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Barriers to antibiotic stewardship at hospital discharge identified
Five barriers to better antibiotic decision-making at hospital discharge emerged after John Hopkins University School of Medicine researchers interviewed healthcare workers and discharged patients.
For the study, which was published yesterday in Infection Control and Hospital Epidemiology, the researchers conducted semistructured interviews with 37 healthcare workers and 16 discharged patients at a tertiary care hospital in Baltimore, Maryland. Their aim was to better understand antibiotic decision-making during the hospital-to-home transition and, how discharged patients manage their medication after leaving the hospital, and to identify barriers and strategies for improving discharge stewardship.
Most antibiotic courses initiated in hospitals are completed by patients after discharge, and previous research indicates that more than half of discharge prescriptions are of excessive duration, overly broad, or unnecessary.
The five main barriers identified through analysis of the interviews were (1) clinician perception of patient expectations for antibiotics, (2) diagnostic uncertainty, (3) a hierarchical culture led by the attending physician versus a multidisciplinary culture, (4) not accounting for in-hospital antibiotics when calculating the total antibiotic duration for discharged patients, and (5) organizational pressure for early discharge prior to the return of clinical and microbiologic data.
To address these barriers, the authors suggest that antimicrobial stewardship programs target hierarchical structures, differences in service cultures, and diagnostic uncertainty, and that the antibiotic decision-making system should account for the total duration of antibiotics to avoid prolonged courses of therapy.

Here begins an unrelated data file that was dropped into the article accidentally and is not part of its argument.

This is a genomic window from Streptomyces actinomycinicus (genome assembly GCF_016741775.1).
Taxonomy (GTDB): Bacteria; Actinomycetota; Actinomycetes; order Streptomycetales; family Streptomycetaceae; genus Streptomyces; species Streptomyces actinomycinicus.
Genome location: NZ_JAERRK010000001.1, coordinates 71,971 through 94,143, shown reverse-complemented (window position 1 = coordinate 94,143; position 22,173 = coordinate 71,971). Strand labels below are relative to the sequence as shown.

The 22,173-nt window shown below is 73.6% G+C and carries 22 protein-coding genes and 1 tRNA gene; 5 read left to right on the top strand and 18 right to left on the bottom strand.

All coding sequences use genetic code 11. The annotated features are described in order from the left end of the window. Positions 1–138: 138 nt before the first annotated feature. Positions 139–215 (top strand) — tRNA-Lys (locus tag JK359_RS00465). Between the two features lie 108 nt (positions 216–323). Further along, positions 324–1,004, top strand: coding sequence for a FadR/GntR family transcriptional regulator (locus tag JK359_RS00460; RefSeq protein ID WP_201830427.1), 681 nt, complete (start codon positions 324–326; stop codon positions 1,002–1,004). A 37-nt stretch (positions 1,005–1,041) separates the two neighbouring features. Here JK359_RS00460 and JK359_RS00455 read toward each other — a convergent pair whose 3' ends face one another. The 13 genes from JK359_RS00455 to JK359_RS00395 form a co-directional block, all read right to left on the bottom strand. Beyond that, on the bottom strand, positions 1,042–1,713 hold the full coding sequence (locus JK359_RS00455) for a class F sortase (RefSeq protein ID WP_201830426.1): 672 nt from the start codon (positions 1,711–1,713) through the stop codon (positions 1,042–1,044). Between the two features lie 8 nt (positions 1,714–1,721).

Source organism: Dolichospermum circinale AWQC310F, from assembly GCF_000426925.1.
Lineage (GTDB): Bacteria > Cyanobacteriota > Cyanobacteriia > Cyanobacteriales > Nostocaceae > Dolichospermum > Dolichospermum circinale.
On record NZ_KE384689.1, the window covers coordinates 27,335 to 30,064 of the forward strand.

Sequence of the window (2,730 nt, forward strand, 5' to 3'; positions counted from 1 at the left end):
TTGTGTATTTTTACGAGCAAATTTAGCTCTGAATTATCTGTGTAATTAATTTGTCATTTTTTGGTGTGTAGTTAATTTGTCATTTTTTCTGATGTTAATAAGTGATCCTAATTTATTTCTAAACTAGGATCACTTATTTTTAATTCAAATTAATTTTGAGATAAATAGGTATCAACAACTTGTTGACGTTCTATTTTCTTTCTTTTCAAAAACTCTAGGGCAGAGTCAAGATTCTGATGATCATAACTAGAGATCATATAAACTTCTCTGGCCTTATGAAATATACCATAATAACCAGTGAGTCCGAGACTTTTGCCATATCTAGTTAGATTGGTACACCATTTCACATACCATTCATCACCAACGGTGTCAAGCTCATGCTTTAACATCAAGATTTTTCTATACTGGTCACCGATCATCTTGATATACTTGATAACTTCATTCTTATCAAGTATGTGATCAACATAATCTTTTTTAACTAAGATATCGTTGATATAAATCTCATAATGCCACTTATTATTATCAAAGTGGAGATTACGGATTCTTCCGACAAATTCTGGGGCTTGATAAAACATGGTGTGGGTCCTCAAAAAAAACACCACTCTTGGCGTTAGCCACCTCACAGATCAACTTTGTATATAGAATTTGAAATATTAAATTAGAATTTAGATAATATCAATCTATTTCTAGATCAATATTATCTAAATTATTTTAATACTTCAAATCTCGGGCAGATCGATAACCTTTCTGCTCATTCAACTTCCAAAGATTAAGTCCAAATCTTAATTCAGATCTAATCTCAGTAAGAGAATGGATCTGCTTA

“Implementation of targeted interventions can result in more effective outcomes for antibiotic use at the hospital-to-home transition,” they wrote.
Jan 21 Infect Control Hosp Epidemiol abstract
US Candida auris cases continue to climb
The number of confirmed and probable cases of Candida auris infection in the United States has risen to 1,625, according to an update this week from the Centers for Disease Control and Prevention (CDC).
Of the cases reported to the CDC as of Nov 30, 2020, 1,595 (98.2%) have been lab-confirmed and 30 (1.8%) are probable. An additional 3,172 patients have been found to be colonized with the multidrug-resistant yeast, as determined by targeted screening in 19 jurisdictions.
The number of states affected stands at 23, with New York (681), Illinois (411), New Jersey (202), California (117), and Florida (106) reporting the vast majority of cases. While many of the cases have been reported in long-term care facilities, the CDC notes that increased spread of C auris has been observed in acute care hospitals during the COVID-19 pandemic.
Since C auris was identified in 2009 in Japan, outbreaks have been reported in 31 countries, and 14 countries have reported single cases. C auris can cause serious invasive infections in immunocompromised patients, and it has shown resistance to three major antifungal drug classes. The CDC estimates that the mortality rate is anywhere from 30% to 60%.
Jan 19 CDC update